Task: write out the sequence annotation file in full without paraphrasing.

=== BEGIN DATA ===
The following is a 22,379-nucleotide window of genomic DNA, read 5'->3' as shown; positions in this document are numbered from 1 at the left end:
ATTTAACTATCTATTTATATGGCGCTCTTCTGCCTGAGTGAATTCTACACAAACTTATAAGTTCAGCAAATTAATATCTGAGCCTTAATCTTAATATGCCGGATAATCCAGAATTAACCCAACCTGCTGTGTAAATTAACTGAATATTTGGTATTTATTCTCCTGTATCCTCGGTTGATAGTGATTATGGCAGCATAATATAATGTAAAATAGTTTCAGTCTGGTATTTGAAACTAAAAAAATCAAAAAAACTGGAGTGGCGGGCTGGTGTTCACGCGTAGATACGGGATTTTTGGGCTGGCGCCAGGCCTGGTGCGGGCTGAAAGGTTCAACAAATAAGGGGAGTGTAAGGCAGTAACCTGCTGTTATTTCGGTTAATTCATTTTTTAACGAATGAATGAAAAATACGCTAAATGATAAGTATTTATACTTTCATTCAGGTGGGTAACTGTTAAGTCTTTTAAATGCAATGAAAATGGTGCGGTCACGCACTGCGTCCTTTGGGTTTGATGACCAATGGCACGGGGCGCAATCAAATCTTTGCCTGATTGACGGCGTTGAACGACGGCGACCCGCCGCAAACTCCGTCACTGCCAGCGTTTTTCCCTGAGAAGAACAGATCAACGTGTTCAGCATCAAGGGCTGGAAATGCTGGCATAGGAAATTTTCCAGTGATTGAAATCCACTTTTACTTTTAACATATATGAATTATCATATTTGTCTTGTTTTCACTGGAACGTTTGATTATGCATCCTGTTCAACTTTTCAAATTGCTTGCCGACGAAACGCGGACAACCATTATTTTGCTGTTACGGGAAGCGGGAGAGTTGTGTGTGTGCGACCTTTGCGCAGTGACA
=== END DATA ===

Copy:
The following is a 22,379-nucleotide window of genomic DNA, read 5'->3' as shown; positions in this document are numbered from 1 at the left end:
ATTTAACTATCTATTTATATGGCGCTCTTCTGCCTGAGTGAATTCTACACAAACTTATAAGTTCAGCAAATTAATATCTGAGCCTTAATCTTAATATGCCGGATAATCCAGAATTAACCCAACCTGCTGTGTAAATTAACTGAATATTTGGTATTTATTCTCCTGTATCCTCGGTTGATAGTGATTATGGCAGCATAATATAATGTAAAATAGTTTCAGTCTGGTATTTGAAACTAAAAAAATCAAAAAAACTGGAGTGGCGGGCTGGTGTTCACGCGTAGATACGGGATTTTTGGGCTGGCGCCAGGCCTGGTGCGGGCTGAAAGGTTCAACAAATAAGGGGAGTGTAAGGCAGTAACCTGCTGTTATTTCGGTTAATTCATTTTTTAACGAATGAATGAAAAATACGCTAAATGATAAGTATTTATACTTTCATTCAGGTGGGTAACTGTTAAGTCTTTTAAATGCAATGAAAATGGTGCGGTCACGCACTGCGTCCTTTGGGTTTGATGACCAATGGCACGGGGCGCAATCAAATCTTTGCCTGATTGACGGCGTTGAACGACGGCGACCCGCCGCAAACTCCGTCACTGCCAGCGTTTTTCCCTGAGAAGAACAGATCAACGTGTTCAGCATCAAGGGCTGGAAATGCTGGCATAGGAAATTTTCCAGTGATTGAAATCCACTTTTACTTTTAACATATATGAATTATCATATTTGTCTTGTTTTCACTGGAACGTTTGATTATGCATCCTGTTCAACTTTTCAAATTGCTTGCCGACGAAACGCGGACAACCATTATTTTGCTGTTACGGGAAGCGGGAGAGTTGTGTGTGTGCGACCTTTGCGCAGTGACA